The handgun is one of the most powerful personal tools for the taking of human life. But it’s not foolproof. It is a tool that can aid in the defense of your life, but that doesn’t mean it will save your life. As an external device, it has several inherent disadvantages, which are magnified in close combat.
In order to be effective, a firearm for self defense must be:
If you can’t get to it, it’s obviously of no use to you. And in close quarters, especially when you’re already physically engaged with the man, it can be difficult—if not impossible—to manage the time and space needed to clear it. If you have to go digging for it, you will give the man the opportunity he needs to continue his assault.
As a device, it has to be in working order in order to do any work. If it malfunctions, is jammed or empty of ammunition it becomes worse than useless—it’s now a distraction keeping you from affecting change in the real issue: that active human brain bent on your destruction.
3. Employed with accuracy
This one may seem obvious, but how many of us have trained to shoot inside of three feet while getting punched in the head? It’s as hard as it sounds. Each missed shot is a wasted opportunity, your time, effort and attention spent for zero effect.
Fortunately for everyone involved, no one knew how to cause debilitating injury. I say “fortunately” because there was no loss of life and everyone survived. Dumb luck ruled the day. But you can’t ever rely on luck—you could run this same scenario a hundred times and have this be the only instance with a happy ending.
From both sides of the equation—whether you have the firearm deployed or he does—the essential problem is not the gun, but the brain operating the functional body that holds the gun.
Here’s a quick way to understand this: If you’ve drawn down on each other at range, where do you shoot? Do you try to trick-shoot the gun out of his hand? Of course not—you shoot center of mass to open up the circulatory system and deprive the brain of oxygen and take it offline, and/or to hit the spine and sever the brain’s control of the body. A bullet in the brain itself would be even better. Either way, you’re attacking the root of the problem. A gun isn’t a problem when the guy holding isn’t functional. It’s only when it’s in the hands of someone who can think and move that it’s an issue. And so you must seek to directly affect his ability to do both.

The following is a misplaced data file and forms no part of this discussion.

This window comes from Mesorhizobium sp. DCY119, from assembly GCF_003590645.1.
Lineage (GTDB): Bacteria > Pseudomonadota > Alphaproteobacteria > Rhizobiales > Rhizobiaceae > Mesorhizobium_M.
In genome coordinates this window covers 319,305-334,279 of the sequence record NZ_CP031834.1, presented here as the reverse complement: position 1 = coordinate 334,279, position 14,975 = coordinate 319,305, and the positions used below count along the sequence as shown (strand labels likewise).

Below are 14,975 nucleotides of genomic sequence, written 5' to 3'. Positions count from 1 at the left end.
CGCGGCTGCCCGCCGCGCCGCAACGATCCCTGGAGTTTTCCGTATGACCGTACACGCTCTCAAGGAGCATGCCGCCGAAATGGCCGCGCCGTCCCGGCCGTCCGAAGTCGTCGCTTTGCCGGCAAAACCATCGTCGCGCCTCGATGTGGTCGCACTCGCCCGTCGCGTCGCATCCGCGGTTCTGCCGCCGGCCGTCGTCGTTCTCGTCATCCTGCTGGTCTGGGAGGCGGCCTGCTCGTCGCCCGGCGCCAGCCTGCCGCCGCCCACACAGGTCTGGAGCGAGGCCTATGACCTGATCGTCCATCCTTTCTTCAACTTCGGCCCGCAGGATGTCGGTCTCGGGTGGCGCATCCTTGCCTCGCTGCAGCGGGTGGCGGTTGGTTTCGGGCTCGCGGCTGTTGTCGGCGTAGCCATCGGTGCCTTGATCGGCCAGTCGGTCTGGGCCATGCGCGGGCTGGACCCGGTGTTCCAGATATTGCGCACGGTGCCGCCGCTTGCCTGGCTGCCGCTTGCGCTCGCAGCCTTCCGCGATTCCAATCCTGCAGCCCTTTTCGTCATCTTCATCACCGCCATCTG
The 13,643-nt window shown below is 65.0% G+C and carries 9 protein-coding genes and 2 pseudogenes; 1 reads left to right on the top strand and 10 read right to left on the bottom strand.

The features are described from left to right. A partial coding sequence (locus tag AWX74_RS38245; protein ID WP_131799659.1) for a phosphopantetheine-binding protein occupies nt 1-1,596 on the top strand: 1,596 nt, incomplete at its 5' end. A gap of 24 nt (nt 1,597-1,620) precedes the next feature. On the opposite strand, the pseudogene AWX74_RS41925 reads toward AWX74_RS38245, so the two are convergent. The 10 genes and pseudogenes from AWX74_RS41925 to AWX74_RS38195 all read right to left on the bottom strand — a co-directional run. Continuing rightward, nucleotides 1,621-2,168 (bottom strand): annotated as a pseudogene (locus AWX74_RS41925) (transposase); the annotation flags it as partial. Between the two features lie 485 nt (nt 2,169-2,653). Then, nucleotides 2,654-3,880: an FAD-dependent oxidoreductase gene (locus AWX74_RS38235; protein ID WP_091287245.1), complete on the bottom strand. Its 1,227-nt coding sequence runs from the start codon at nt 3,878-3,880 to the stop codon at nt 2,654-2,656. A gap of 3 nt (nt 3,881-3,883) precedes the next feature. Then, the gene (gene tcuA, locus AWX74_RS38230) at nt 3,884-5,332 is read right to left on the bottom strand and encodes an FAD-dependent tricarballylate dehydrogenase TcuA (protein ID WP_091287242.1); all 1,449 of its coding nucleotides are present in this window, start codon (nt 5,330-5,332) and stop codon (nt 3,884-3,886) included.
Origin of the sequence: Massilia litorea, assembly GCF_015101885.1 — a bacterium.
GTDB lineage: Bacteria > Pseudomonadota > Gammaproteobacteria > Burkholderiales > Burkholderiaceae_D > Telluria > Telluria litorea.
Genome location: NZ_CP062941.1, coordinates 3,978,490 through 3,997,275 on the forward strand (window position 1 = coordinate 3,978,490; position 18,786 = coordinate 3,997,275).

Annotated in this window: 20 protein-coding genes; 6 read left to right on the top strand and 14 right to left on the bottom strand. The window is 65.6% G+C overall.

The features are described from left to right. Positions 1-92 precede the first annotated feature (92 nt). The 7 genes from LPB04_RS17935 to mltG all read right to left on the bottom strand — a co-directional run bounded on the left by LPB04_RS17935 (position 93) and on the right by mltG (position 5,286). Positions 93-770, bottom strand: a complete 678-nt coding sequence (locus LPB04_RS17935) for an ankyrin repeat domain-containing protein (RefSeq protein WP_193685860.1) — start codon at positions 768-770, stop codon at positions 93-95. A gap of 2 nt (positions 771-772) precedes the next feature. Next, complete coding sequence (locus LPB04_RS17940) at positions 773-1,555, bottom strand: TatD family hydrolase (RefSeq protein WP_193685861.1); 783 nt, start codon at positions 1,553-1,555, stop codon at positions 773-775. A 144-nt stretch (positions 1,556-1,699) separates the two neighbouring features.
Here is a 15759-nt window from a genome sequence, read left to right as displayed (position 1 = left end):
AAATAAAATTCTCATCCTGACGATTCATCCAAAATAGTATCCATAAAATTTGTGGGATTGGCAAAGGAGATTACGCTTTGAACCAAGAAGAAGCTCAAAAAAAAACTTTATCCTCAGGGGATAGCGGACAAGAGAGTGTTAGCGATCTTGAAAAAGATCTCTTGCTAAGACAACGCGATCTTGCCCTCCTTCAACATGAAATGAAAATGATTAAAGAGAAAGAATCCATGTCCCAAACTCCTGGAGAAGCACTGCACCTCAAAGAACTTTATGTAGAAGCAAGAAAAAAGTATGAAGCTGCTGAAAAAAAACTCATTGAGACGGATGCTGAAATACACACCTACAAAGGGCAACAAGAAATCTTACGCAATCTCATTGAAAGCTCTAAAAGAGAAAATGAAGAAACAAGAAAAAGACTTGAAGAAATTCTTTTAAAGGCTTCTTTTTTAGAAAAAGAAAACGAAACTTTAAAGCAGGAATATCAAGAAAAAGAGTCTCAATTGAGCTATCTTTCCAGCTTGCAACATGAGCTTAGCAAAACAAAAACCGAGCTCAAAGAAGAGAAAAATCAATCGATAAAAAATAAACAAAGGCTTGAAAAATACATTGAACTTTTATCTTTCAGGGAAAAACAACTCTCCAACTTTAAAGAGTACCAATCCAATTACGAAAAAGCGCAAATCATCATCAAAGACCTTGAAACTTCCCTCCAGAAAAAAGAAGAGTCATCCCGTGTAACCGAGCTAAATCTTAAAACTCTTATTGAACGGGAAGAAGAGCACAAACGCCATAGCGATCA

This is also true when going against a firearm with your bare hands. You can’t send a bullet into the other guy, so you must do the same work with your body in motion, smashing important anatomy to render him non-functional. You don’t want to wrestle over a firearm in the same way you wouldn’t try to shoot the gun out of his hand—it’s hard (if not impossible) to do and doesn’t really take care of the essential issue.
Grappling over a gun without causing debilitating injury can be risky. If you don’t wreck his ability to think and move then you haven’t really solved the problem and so are left to rely on luck… an element that’s often absent.
The man pushes the gunman, closing distance and not allowing that space to open back up, providing an opportunity for the other passengers to pile in. Luckily, we have the best possible outcome in this scenario—but with a lack of debilitating injury it was still just dumb luck that no one was shot and killed, even if only accidentally. While effective—this time—we should not view such solutions as being free of risk.
These videos illustrate that the handgun is not the ultimate, end-all tool. It’s just a device at the end of the brain-body chain—it’s never about what he has in his hand, but whether he can think and move. This idea can inform our thought and training from both sides: It lets us know that facing a firearm while “unarmed” is not hopeless, and that it’s probably not a good idea to put all our faith in a single solution that can be unavailable, taken away, or malfunction.
Hand-to-hand skills are instantly deployable, always operable, and are specifically designed for use at contact range. Accuracy still matters, of course, but instead of trying to intersect his anatomy with a point—that can miss with a twitch—we’ll use multiple tools, shaped and aimed specifically to increase the likelihood of striking a blow that matters. (For example, using the ulna bone in the forearm as a baton, swinging it through the neck by “crossing the T” with the two skeletons, your ulna chopping through is cervical vertebrae.)
Inflicting debilitating injury with your bare hands is not only immediate and reliable, but it also gives you the time and space to deploy a firearm—or can even end the situation without having to fire a shot. Training your brain to wield your body as an injury tool is the ultimate concealed carry—meaning you’re never truly unarmed—and giving you more than a single, external option for taking out threats. And the more options at your disposal, the more likely it is you’ll find the right answer when your life depends on it.